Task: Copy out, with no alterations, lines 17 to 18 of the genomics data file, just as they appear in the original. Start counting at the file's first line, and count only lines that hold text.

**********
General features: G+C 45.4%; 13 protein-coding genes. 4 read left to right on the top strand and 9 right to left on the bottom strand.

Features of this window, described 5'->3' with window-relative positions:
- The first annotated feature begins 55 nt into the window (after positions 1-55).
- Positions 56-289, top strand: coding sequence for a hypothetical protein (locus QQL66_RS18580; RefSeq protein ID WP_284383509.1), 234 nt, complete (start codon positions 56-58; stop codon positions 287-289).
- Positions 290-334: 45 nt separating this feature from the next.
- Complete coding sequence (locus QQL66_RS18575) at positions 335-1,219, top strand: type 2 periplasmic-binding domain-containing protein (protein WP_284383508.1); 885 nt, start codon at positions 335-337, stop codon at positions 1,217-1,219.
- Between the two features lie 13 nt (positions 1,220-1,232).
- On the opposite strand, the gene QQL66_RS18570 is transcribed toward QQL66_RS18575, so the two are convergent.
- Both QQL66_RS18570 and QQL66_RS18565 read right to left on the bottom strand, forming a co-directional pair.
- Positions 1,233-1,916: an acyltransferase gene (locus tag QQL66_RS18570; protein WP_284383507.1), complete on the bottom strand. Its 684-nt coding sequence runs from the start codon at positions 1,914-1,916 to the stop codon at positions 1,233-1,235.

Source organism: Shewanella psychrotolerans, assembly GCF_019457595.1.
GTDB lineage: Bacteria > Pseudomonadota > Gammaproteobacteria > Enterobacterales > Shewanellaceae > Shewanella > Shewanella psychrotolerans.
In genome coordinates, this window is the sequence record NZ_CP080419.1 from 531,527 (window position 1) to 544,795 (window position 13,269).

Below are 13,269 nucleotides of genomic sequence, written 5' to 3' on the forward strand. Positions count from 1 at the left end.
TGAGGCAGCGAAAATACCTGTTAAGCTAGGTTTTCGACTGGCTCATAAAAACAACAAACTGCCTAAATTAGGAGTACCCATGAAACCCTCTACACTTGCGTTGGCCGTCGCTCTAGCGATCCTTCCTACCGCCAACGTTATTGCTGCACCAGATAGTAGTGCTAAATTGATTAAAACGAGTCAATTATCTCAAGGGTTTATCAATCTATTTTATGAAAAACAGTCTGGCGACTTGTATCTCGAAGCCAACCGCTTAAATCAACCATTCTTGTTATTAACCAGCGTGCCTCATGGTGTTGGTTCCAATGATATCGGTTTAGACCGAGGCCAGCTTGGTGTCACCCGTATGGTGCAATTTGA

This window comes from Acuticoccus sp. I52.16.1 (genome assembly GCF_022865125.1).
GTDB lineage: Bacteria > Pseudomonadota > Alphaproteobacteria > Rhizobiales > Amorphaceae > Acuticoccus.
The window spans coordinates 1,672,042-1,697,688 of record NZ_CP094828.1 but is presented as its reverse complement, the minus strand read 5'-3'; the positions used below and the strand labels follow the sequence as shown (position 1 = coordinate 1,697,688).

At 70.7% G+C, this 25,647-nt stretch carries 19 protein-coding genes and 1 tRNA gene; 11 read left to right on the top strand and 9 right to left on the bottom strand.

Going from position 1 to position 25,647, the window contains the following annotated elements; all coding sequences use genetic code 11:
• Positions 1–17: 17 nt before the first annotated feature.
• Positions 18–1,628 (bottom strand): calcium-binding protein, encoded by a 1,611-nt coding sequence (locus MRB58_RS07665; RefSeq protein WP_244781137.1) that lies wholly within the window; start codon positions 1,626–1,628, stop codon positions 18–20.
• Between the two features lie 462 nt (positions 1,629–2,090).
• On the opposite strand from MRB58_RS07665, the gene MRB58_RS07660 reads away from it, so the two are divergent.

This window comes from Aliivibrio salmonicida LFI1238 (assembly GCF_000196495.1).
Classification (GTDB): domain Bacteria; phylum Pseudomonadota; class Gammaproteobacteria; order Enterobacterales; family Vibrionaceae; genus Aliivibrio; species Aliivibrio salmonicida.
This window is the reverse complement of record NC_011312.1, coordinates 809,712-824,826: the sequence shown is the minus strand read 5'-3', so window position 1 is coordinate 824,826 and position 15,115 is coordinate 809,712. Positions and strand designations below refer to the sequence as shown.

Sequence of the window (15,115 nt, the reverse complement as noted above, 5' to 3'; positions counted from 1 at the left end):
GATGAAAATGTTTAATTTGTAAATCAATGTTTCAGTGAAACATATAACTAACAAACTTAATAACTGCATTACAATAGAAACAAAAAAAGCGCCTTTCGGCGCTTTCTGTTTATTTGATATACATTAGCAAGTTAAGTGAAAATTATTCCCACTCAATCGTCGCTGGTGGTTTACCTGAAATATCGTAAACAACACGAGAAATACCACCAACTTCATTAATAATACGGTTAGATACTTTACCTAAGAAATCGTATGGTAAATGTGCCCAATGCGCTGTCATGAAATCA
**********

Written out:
GTDB lineage: Bacteria > Pseudomonadota > Alphaproteobacteria > Rhizobiales > Amorphaceae > Acuticoccus.
The window spans coordinates 1,672,042-1,697,688 of record NZ_CP094828.1 but is presented as its reverse complement, the minus strand read 5'-3'; the positions used below and the strand labels follow the sequence as shown (position 1 = coordinate 1,697,688).